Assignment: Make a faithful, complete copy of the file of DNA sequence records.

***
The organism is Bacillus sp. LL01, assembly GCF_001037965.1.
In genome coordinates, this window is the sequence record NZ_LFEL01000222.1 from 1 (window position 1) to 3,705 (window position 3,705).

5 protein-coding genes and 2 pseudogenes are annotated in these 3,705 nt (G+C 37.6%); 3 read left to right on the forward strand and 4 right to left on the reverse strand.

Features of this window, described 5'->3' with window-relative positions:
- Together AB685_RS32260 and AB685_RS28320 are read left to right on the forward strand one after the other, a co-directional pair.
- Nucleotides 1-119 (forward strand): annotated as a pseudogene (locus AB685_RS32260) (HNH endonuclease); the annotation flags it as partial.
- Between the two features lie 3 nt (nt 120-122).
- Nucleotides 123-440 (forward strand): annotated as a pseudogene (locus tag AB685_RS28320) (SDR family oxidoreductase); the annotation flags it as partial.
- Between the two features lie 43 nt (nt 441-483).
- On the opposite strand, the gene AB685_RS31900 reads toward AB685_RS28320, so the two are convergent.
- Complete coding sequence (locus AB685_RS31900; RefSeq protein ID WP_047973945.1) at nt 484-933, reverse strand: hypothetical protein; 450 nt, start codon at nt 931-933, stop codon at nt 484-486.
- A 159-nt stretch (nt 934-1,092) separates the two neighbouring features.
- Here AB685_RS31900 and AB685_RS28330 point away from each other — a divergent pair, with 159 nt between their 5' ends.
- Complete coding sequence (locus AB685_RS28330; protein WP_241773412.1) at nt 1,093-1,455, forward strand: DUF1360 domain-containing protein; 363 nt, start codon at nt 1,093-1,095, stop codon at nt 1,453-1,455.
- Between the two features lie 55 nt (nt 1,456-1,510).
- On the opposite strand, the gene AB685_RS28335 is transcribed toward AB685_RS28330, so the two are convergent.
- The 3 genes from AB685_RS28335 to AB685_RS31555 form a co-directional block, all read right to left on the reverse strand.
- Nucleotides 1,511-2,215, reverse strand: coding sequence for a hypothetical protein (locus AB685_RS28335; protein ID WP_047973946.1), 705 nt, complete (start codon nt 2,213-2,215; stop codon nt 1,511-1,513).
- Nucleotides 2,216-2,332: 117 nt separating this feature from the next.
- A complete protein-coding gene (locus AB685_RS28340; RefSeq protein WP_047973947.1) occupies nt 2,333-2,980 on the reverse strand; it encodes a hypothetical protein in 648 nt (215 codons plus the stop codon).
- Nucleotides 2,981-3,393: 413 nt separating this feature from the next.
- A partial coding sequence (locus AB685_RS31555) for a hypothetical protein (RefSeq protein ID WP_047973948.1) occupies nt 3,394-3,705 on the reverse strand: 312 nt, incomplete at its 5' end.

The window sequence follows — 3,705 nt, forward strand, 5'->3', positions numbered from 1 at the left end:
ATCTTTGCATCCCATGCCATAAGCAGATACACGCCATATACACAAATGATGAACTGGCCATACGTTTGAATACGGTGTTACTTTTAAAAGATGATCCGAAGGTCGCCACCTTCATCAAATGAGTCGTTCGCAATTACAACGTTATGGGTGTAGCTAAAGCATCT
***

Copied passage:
The organism is Bacillus sp. LL01, assembly GCF_001037965.1.
In genome coordinates, this window is the sequence record NZ_LFEL01000222.1 from 1 (window position 1) to 3,705 (window position 3,705).

5 protein-coding genes and 2 pseudogenes are annotated in these 3,705 nt (G+C 37.6%); 3 read left to right on the forward strand and 4 right to left on the reverse strand.

Features of this window, described 5'->3' with window-relative positions:
- Together AB685_RS32260 and AB685_RS28320 are read left to right on the forward strand one after the other, a co-directional pair.
- Nucleotides 1-119 (forward strand): annotated as a pseudogene (locus AB685_RS32260) (HNH endonuclease); the annotation flags it as partial.
- Between the two features lie 3 nt (nt 120-122).
- Nucleotides 123-440 (forward strand): annotated as a pseudogene (locus tag AB685_RS28320) (SDR family oxidoreductase); the annotation flags it as partial.
- Between the two features lie 43 nt (nt 441-483).
- On the opposite strand, the gene AB685_RS31900 reads toward AB685_RS28320, so the two are convergent.
- Complete coding sequence (locus AB685_RS31900; RefSeq protein ID WP_047973945.1) at nt 484-933, reverse strand: hypothetical protein; 450 nt, start codon at nt 931-933, stop codon at nt 484-486.
- A 159-nt stretch (nt 934-1,092) separates the two neighbouring features.
- Here AB685_RS31900 and AB685_RS28330 point away from each other — a divergent pair, with 159 nt between their 5' ends.
- Complete coding sequence (locus AB685_RS28330; protein WP_241773412.1) at nt 1,093-1,455, forward strand: DUF1360 domain-containing protein; 363 nt, start codon at nt 1,093-1,095, stop codon at nt 1,453-1,455.
- Between the two features lie 55 nt (nt 1,456-1,510).
- On the opposite strand, the gene AB685_RS28335 is transcribed toward AB685_RS28330, so the two are convergent.
- The 3 genes from AB685_RS28335 to AB685_RS31555 form a co-directional block, all read right to left on the reverse strand.
- Nucleotides 1,511-2,215, reverse strand: coding sequence for a hypothetical protein (locus AB685_RS28335; protein ID WP_047973946.1), 705 nt, complete (start codon nt 2,213-2,215; stop codon nt 1,511-1,513).
- Nucleotides 2,216-2,332: 117 nt separating this feature from the next.
- A complete protein-coding gene (locus AB685_RS28340; RefSeq protein WP_047973947.1) occupies nt 2,333-2,980 on the reverse strand; it encodes a hypothetical protein in 648 nt (215 codons plus the stop codon).
- Nucleotides 2,981-3,393: 413 nt separating this feature from the next.
- A partial coding sequence (locus AB685_RS31555) for a hypothetical protein (RefSeq protein ID WP_047973948.1) occupies nt 3,394-3,705 on the reverse strand: 312 nt, incomplete at its 5' end.

The window sequence follows — 3,705 nt, forward strand, 5'->3', positions numbered from 1 at the left end:
ATCTTTGCATCCCATGCCATAAGCAGATACACGCCATATACACAAATGATGAACTGGCCATACGTTTGAATACGGTGTTACTTTTAAAAGATGATCCGAAGGTCGCCACCTTCATCAAATGAGTCGTTCGCAATTACAACGTTATGGGTGTAGCTAAAGCATCT